Continues from Part 2.
One popular argument compares the Bitcoin block size limit to the coin production schedule that sets up a terminal maximum of 21 million bitcoins that can ever be created. Raising the block size limit, this argument continues, could set a precedent for changing the coin production schedule, and then what? Changing the block size limit opens up a slippery slope that could threaten to lead to the end of cryptocurrency standards and boundaries. Just as the coin limit is an essential value proposition of Bitcoin, so other types of limits must be conservatively protected as well.
How can this type of argument be considered?
First, note that this represents an approach opposite to the one I have taken. I have identified and discussed the block size limit as something uniquely and importantly different within Bitcoin from an economic standpoint. The above argument, in contrast, presents these different “limits” as quite similar to one another for this purpose and therefore ripe for analogizing.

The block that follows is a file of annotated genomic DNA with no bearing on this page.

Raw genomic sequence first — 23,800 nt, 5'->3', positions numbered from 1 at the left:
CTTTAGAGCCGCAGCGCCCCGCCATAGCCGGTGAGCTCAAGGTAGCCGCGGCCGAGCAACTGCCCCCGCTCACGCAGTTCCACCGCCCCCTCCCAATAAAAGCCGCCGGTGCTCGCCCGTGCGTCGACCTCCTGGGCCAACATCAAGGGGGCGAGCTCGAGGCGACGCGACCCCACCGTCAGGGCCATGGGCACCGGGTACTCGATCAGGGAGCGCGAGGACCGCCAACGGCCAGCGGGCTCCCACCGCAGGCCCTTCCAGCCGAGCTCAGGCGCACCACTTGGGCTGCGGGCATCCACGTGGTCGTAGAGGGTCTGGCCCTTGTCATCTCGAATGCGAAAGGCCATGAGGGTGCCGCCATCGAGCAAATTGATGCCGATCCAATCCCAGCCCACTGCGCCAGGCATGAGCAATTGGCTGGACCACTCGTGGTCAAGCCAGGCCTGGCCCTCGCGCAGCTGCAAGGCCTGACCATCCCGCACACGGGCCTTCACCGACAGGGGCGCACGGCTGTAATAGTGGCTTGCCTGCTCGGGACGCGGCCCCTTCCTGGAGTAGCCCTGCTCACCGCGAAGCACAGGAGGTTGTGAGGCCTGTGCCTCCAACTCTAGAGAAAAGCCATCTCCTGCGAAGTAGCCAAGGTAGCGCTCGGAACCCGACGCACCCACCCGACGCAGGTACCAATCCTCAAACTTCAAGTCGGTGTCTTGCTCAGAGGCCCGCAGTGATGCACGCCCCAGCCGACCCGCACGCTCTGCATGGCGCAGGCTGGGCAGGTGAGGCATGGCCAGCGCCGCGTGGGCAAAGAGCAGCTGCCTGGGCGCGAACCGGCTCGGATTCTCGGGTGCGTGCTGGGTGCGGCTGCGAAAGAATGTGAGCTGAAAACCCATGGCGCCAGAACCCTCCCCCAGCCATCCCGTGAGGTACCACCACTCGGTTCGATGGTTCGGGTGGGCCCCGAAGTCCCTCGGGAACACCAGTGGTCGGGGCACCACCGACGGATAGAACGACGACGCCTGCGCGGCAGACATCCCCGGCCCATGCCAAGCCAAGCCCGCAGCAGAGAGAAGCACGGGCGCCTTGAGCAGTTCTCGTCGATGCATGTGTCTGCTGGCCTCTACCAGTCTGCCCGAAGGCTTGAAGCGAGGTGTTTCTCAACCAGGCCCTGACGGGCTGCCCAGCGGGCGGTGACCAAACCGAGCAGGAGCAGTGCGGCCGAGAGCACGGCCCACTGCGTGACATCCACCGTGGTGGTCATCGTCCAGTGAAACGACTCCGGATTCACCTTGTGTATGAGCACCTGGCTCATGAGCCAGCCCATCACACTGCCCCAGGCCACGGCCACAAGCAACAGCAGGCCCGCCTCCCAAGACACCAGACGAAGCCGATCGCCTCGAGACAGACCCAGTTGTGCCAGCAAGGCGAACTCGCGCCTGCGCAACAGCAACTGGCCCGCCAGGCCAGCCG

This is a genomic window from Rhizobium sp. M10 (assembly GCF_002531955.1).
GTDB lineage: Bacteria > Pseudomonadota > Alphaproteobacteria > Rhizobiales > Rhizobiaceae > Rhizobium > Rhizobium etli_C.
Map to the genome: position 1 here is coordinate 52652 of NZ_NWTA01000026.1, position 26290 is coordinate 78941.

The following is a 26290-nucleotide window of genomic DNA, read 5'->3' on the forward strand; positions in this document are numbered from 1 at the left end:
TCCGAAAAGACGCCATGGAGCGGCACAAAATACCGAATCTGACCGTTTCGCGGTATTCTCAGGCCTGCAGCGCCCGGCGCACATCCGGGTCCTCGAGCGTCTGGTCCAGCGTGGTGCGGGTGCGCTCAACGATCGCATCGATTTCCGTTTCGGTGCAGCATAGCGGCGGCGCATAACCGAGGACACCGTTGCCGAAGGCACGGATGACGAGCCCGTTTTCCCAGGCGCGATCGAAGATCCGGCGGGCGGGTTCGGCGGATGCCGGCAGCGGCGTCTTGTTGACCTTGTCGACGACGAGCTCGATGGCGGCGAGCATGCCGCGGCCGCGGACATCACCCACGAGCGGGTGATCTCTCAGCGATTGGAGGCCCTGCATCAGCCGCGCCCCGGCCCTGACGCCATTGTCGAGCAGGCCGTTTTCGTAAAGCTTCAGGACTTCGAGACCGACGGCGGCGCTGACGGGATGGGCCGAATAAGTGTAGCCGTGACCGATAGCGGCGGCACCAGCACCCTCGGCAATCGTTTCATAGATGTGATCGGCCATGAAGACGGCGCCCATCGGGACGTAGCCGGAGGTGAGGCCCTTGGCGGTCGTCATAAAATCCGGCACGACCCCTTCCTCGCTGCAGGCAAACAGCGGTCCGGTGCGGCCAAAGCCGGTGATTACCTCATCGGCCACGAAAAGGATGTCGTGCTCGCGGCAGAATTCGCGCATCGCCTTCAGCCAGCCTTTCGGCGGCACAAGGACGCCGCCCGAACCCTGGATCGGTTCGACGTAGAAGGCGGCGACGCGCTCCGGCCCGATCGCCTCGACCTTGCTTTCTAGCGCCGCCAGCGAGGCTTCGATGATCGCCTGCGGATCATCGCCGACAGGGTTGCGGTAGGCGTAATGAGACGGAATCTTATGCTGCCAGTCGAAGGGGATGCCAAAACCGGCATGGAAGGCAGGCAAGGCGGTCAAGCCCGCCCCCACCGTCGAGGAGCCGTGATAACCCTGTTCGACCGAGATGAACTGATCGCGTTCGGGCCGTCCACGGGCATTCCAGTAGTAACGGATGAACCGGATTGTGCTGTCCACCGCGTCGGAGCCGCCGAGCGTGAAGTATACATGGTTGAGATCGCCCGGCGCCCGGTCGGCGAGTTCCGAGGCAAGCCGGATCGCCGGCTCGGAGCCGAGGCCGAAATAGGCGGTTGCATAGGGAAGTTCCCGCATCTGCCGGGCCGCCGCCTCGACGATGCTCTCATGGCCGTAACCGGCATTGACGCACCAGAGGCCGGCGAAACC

Next, one might note how Bitcoin started with its production schedule already in place, whereas the block size limit was added about 20 months later and at just under 1,200 times larger than the average block size of the time. The limit’s original proponents defended it from critics as a merely temporary measure and thus of no real concern.
A common retort to such observations is, in effect, “that was then, this is now.” The project is at a more advanced stage. The current developers have more experience and a more mature view than the early pioneers. The system now carries far more value and the stakes are higher. Today, we can no longer afford to be so cavalier as to just put a supposedly temporary limit right into the protocol code where it could prove difficult to change later…